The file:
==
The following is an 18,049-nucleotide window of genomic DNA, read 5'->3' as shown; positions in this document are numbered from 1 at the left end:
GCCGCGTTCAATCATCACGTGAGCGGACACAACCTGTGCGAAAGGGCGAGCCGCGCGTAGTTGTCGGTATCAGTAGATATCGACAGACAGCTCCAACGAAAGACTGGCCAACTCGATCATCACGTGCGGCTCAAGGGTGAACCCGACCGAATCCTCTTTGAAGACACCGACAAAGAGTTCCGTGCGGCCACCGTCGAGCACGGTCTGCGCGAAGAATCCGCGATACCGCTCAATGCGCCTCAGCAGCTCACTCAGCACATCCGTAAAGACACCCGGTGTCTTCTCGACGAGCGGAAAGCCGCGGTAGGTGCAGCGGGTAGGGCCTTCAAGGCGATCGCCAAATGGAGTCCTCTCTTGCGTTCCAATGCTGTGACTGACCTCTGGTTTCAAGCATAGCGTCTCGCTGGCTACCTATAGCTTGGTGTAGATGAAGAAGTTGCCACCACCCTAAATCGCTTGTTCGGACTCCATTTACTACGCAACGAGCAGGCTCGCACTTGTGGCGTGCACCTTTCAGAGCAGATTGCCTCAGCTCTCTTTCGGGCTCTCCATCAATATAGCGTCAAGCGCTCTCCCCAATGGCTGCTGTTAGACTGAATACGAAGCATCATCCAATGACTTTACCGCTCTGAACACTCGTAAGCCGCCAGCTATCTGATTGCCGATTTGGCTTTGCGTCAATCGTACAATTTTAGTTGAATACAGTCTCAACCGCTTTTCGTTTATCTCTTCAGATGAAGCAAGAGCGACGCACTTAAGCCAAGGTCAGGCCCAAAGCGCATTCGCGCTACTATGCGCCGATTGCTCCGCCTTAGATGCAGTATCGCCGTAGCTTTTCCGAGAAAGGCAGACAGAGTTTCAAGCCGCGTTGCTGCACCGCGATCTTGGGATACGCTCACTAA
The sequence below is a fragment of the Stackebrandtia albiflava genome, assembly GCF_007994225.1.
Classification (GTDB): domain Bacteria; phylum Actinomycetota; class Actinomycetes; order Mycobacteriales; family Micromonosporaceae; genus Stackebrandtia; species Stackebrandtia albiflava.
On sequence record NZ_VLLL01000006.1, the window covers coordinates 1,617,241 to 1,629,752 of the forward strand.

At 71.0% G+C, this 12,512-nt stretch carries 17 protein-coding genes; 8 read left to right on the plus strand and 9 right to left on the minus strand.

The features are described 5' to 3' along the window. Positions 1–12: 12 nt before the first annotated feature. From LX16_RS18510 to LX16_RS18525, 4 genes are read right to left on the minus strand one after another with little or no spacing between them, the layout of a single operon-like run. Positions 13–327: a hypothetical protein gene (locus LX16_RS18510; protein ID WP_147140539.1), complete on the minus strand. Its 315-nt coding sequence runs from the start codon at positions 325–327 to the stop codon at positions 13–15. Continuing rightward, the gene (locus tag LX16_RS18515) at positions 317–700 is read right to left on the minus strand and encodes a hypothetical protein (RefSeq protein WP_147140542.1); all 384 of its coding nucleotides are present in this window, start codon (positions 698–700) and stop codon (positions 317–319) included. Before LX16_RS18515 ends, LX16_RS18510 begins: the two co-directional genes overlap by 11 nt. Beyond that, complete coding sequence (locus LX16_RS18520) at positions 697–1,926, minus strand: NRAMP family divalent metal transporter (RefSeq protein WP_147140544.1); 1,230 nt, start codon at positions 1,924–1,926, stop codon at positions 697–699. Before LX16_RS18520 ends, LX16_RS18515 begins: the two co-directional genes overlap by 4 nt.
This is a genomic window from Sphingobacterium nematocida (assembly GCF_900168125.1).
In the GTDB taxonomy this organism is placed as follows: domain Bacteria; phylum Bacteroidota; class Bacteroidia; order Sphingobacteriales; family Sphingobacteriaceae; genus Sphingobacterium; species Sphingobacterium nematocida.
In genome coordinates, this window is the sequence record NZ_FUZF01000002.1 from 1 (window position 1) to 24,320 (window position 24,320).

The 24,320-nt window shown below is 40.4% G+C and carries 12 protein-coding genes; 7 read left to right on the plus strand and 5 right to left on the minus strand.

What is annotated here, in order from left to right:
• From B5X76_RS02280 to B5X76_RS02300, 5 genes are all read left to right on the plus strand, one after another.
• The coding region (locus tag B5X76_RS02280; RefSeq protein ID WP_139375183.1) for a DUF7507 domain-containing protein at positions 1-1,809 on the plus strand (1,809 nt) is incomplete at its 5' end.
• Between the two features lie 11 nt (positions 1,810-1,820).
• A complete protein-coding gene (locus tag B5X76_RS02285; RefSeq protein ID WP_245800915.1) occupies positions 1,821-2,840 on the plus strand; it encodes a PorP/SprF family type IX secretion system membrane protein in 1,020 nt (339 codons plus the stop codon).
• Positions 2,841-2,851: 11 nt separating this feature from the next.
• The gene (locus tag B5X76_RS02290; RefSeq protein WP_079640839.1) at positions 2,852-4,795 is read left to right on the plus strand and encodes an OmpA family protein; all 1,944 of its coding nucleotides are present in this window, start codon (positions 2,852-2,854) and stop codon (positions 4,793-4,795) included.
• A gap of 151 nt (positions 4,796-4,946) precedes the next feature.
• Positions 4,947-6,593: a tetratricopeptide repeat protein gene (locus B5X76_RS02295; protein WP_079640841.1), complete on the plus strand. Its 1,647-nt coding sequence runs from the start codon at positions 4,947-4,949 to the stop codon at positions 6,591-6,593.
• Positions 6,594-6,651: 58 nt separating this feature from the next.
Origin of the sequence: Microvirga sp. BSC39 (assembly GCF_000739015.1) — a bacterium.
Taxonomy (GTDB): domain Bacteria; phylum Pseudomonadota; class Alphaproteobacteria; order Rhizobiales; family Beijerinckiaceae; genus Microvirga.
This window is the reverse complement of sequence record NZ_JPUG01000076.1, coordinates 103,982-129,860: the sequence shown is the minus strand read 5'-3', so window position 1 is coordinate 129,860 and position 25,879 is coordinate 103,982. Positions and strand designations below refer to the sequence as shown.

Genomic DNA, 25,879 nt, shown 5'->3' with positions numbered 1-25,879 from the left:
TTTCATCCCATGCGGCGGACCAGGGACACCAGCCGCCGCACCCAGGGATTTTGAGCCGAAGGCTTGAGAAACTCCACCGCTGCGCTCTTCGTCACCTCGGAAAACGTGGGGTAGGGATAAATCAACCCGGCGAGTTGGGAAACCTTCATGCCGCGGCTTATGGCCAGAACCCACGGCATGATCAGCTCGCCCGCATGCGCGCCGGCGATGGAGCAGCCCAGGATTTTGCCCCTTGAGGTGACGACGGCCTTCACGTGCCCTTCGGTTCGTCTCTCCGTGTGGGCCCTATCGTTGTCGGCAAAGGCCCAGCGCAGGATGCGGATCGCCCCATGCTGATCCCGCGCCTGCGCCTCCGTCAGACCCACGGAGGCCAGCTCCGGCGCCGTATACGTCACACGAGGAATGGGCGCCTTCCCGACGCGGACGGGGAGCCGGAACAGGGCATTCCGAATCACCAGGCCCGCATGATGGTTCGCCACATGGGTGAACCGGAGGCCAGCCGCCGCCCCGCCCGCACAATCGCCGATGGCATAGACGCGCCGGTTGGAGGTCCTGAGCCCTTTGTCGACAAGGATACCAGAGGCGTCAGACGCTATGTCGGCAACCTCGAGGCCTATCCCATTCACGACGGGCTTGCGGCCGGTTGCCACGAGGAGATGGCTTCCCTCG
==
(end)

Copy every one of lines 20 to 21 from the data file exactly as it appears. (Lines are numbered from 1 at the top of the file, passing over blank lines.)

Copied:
• Positions 4,947-6,593: a tetratricopeptide repeat protein gene (locus B5X76_RS02295; protein WP_079640841.1), complete on the plus strand. Its 1,647-nt coding sequence runs from the start codon at positions 4,947-4,949 to the stop codon at positions 6,591-6,593.
• Positions 6,594-6,651: 58 nt separating this feature from the next.